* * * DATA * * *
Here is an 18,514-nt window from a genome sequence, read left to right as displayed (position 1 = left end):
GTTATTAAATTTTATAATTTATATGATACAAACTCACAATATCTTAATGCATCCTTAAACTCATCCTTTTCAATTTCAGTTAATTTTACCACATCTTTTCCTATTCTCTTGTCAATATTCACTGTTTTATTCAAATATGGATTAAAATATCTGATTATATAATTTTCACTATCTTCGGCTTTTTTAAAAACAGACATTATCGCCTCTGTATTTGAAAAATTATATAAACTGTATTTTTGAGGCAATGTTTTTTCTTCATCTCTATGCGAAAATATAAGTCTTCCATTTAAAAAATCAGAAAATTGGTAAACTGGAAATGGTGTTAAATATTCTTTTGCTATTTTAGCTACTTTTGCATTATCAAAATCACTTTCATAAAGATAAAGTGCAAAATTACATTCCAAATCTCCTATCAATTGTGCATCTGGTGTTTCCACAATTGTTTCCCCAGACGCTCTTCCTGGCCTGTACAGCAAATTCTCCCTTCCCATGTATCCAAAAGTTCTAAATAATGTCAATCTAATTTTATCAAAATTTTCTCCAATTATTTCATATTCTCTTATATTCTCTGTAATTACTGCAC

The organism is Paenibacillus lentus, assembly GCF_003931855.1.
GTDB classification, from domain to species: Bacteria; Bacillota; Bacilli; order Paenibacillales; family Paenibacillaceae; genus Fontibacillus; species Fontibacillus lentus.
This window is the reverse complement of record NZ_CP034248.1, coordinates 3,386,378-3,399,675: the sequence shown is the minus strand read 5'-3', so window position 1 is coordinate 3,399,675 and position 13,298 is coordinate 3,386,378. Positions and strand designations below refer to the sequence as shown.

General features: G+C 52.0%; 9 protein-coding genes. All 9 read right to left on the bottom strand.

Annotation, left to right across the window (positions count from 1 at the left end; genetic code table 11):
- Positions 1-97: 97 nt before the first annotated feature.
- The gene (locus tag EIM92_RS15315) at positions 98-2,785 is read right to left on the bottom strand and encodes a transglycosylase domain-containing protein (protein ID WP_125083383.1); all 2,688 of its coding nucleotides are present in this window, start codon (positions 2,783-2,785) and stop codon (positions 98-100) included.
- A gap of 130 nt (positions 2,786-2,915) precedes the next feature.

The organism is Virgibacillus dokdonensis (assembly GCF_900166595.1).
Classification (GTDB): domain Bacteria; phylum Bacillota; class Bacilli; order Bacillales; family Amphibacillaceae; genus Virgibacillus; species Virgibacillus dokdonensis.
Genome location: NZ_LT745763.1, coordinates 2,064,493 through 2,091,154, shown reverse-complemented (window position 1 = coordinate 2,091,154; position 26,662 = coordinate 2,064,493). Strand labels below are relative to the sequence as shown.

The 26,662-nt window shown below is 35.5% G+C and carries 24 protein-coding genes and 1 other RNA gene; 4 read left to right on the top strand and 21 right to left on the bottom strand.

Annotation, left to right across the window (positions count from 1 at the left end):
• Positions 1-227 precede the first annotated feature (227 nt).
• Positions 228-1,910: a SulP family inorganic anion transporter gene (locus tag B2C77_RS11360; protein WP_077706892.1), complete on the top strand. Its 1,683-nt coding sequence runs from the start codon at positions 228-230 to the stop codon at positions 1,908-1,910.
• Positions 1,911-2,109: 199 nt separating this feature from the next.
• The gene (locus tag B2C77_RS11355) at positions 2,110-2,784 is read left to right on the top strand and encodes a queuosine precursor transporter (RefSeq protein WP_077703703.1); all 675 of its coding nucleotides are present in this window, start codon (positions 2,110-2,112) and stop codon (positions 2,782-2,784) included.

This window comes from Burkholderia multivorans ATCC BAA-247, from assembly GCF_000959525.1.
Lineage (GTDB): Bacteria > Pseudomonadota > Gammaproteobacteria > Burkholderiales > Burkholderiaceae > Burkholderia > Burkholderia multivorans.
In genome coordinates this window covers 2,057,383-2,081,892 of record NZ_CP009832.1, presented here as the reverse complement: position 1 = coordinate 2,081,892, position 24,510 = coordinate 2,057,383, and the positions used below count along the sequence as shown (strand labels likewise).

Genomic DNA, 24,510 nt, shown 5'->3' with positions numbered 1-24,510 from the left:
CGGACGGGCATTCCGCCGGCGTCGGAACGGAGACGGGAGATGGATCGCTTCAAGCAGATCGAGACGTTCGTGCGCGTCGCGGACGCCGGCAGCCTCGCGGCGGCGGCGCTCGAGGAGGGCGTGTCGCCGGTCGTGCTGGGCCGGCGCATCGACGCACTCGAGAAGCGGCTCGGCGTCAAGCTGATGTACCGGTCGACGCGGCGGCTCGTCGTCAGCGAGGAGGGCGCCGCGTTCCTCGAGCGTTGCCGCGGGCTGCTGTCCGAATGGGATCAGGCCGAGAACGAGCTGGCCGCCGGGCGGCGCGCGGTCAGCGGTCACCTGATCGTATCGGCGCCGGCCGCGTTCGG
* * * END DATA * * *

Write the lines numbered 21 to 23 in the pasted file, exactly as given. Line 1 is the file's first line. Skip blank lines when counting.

Lineage (GTDB): Bacteria > Pseudomonadota > Gammaproteobacteria > Burkholderiales > Burkholderiaceae > Burkholderia > Burkholderia multivorans.
In genome coordinates this window covers 2,057,383-2,081,892 of record NZ_CP009832.1, presented here as the reverse complement: position 1 = coordinate 2,081,892, position 24,510 = coordinate 2,057,383, and the positions used below count along the sequence as shown (strand labels likewise).

Genomic DNA, 24,510 nt, shown 5'->3' with positions numbered 1-24,510 from the left: